Wheaton College reviewing anti-hazing policies following criminal charges

By Kevin Beese Staff Reporter

Five Wheaton College football players face felony charges in connection with a 2016 hazing incident against a fellow student.

Wheaton College is reviewing the effectiveness of its anti-hazing policy in light of five members of the school’s football team now facing criminal charges in connection with a hazing incident.

A spokesperson for the Christian college said that the school’s board of trustees has engaged outside experts to lead a campus-wide review of how effective the school’s anti-hazing policy is and the culture around how students treat one another in the campus communities, athletic teams and organizations in the wake of the incident.

“We are profoundly saddened that any member of our community could be mistreated in any way,” the college said in a statement. “… Wheaton remains committed to providing Christ-centered development programs and training to all our students.”

Five members of the school’s football team, including the son of a former National Football League player, face charges related to a hazing incident in which another Wheaton player was allegedly restrained with duct tape and left half-naked on a Wheaton elementary school baseball field in March 2016.

Police said the unidentified victim, left in a field at Hawthorne Elementary School, suffered severe injuries to both his shoulders as a result of the incident. The victim is reportedly no longer a student at Wheaton College.

The DuPage County State’s Attorney’s Office issued arrest warrants for players James W. Cooksey, 22, of Jacksonville, Fla.; Noah Spielman, 21, of Columbus, Ohio; Kyler S. Kregel, 21, of Grand Rapids, Mich.; Benjamin W. Pettway, 21, of Lookout Mountain, Ga.; and Samuel J. TeBos, 22, of Allendale, Mich.

Each of the five players was charged with two counts of aggravated battery, two counts of mob action and one count of unlawful restraint. Each of the players had their bail set at $50,000. Both Spielman, the son of former NFL linebacker and current Fox Sports analyst Chris Spielman, and Kregel turned themselves in and were released on $5,000 bail late last week.

Pettway and TeBos turned themselves in on Thursday, according to reports, while Cooksey surrendered to authorities on Friday. All reportedly posted bond.

The five remained on the Wheaton College team entering last week, according to a roster posted on the college’s website. Spielman, Kregel and Pettway all played in a 37-14 College Conference of Illinois and Wisconsin home victory over Carthage College on Sept. 16, according to a posted box score and participation summary.

The five were reportedly suspended for last Saturday’s game at Elmhurst College after charges were announced.

Wheaton (3-0) was ranked fourth in the nation in a NCAA Division III football poll released last week.

Police did not go to the campus to arrest the players, noting that they all have been cooperative in their investigation and none was deemed a flight risk.

The college noted that all of its athletes are required to sign an anti-hazing policy every year.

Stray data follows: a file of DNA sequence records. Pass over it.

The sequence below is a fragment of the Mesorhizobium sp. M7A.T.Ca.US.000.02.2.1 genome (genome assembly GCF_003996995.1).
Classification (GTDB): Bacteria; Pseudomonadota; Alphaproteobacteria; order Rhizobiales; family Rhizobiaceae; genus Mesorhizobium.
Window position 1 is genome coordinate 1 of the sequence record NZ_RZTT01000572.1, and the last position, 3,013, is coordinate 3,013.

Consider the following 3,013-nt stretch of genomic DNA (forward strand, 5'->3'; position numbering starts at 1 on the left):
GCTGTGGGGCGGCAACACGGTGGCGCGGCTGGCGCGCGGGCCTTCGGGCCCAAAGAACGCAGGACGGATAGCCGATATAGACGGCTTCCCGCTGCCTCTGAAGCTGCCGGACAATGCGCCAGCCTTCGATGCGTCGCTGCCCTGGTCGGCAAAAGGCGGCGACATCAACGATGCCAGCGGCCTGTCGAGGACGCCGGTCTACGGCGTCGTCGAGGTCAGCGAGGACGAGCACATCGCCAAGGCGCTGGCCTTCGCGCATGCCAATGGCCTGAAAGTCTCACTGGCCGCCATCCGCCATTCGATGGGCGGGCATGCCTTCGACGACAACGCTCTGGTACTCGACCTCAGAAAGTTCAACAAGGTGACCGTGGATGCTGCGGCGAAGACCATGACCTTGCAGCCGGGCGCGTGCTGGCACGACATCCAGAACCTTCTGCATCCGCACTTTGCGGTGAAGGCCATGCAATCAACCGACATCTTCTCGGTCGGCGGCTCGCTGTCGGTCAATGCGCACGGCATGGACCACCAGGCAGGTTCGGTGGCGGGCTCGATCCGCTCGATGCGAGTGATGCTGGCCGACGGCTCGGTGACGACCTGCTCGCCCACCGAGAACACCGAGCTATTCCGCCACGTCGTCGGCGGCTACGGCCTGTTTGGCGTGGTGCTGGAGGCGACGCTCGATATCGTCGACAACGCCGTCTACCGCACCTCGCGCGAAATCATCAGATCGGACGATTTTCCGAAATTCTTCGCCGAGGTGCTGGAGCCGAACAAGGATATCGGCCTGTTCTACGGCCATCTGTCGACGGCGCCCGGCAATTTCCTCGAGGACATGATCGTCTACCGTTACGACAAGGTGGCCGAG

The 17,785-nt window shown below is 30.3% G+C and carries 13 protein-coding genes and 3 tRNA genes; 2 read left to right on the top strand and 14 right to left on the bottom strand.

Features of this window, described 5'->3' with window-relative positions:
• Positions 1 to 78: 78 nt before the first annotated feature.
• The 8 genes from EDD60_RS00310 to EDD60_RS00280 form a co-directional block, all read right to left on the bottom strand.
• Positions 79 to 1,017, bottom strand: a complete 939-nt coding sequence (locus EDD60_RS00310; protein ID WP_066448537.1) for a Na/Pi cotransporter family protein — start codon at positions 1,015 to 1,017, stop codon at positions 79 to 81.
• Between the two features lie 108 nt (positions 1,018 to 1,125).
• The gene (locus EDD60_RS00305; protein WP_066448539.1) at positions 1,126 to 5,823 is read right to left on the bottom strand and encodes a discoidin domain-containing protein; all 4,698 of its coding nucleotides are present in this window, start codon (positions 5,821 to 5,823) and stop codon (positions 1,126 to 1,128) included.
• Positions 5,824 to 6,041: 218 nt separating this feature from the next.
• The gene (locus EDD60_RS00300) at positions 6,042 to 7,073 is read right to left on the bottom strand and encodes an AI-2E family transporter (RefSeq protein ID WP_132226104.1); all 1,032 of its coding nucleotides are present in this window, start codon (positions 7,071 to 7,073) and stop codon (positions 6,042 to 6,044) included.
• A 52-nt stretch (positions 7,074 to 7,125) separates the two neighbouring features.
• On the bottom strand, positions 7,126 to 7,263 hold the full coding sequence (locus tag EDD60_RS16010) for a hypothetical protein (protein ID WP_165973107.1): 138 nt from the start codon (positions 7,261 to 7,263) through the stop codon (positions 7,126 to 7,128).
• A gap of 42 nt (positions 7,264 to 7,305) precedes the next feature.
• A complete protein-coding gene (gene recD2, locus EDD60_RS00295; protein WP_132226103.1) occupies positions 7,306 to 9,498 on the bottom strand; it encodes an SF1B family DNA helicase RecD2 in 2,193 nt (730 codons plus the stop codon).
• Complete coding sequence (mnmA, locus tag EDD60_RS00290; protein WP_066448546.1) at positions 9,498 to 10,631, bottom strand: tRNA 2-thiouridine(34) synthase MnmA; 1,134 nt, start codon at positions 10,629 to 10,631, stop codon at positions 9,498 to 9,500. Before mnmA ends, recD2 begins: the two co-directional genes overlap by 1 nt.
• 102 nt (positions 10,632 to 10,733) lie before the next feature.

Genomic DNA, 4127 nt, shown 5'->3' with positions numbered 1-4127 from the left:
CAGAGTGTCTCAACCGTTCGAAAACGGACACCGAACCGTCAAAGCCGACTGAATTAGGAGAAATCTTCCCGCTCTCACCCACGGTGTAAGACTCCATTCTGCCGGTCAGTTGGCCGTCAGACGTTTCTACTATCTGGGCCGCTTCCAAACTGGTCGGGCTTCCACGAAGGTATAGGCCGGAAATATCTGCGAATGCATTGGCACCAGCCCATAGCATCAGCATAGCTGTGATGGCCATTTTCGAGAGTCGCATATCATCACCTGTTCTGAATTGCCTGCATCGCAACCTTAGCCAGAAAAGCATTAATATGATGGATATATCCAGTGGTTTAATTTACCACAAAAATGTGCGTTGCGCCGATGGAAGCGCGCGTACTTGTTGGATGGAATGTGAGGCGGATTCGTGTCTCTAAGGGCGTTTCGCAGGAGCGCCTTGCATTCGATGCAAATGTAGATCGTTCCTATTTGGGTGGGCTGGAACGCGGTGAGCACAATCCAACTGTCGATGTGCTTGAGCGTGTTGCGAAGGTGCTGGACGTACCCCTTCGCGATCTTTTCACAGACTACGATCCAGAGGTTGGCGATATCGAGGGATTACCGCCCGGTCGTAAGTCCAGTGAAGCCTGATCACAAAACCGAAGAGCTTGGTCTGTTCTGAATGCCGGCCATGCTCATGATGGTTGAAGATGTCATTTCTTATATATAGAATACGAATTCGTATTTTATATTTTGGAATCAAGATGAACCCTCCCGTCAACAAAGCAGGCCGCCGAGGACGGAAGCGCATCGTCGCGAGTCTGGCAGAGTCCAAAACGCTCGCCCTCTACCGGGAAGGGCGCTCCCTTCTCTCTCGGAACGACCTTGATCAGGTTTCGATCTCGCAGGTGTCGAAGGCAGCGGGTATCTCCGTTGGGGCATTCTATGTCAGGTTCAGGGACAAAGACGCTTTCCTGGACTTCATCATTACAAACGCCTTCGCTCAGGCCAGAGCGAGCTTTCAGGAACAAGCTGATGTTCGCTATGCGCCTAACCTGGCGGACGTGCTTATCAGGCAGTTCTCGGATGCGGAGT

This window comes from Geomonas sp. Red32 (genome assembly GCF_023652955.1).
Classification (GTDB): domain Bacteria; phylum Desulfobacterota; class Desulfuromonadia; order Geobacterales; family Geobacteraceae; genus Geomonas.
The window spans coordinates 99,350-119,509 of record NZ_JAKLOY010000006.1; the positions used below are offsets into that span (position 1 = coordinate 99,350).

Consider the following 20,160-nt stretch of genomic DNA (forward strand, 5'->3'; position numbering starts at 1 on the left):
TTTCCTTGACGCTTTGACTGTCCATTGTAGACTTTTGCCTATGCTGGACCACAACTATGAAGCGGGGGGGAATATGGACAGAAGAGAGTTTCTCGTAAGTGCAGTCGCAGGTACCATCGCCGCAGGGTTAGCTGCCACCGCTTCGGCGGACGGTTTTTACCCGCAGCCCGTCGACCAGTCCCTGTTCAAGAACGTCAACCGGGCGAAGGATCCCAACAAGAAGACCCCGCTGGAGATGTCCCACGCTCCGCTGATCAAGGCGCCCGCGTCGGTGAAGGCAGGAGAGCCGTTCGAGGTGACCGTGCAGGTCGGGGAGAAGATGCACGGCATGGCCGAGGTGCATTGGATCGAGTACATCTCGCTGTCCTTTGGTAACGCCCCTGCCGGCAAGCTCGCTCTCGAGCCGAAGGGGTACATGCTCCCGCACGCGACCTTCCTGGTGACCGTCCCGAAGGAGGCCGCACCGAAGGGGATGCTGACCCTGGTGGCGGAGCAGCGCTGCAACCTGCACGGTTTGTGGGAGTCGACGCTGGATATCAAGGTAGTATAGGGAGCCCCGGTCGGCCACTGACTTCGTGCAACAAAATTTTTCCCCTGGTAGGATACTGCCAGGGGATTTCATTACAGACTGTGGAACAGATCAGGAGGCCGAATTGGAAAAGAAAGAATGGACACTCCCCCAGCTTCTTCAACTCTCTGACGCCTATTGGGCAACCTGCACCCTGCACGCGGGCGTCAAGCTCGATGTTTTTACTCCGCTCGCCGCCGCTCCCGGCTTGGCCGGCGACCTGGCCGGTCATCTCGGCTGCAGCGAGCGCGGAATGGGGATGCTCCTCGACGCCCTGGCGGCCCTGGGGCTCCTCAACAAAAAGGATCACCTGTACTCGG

“In 2014, we revised our anti-hazing policy and improved our training protocols to include a formal review of our anti-hazing policy with all student-athletes every year, with required student signatures; we also require annual training for residence assistants who are responsible for residence hall activities,” the college said in its statement. “Despite these deeply troubling charges, we have experienced positive changes on campus, including rapid response from campus leaders to reports of hazing and other inappropriate behavior and effective disciplinary review.”

The school’s anti-hazing policy states that the institution of higher education will not tolerate any hazing whatsoever.

“Wheaton College has a zero-tolerance policy on hazing and the consequences can be severe,” says the single-page anti-hazing form given to student-athletes annually. “Participation in hazing activities may lead to individual disciplinary action, team disciplinary action and/or termination of the team or student organization.”

College officials said the conduct that they discovered as a result of its internal investigation into the incident was “entirely unacceptable and inconsistent with the values we share as human beings and as members of an academic community that espouses to live according to our Community Covenant.”

That Community Covenant cites 1 Corinthians in its “call to treat our own bodies, and those of others, with the honor due the very temple of the Holy Spirit.”

Mark Sutter, the attorney representing Spielman said the student-athlete was shocked to hear of the charges after an investigation by Wheaton College exonerated him more than a year ago.

“There have been multiple investigations. The NCAA did an investigation,” Sutter said at a press conference last week. “Wheaton College did an investigation and he was exonerated in both arenas; and all these charges have somehow resurrected.”

Sutter said in spite of the confusing circumstances, Spielman continues to do the right thing.

“Regardless, Noah has willingly surrendered to law enforcement to face these allegations, and he will continue to cooperate with authorities moving forward,” Sutter said in a statement. “Mr. Spielman and his family have full faith and confidence in the legal process and the DuPage County criminal justice system.”

Sutter said that Spielman turned himself in ahead of schedule — going to the Wheaton Police Department one night last week when he was supposed to go the next morning — because he didn’t want to miss school.






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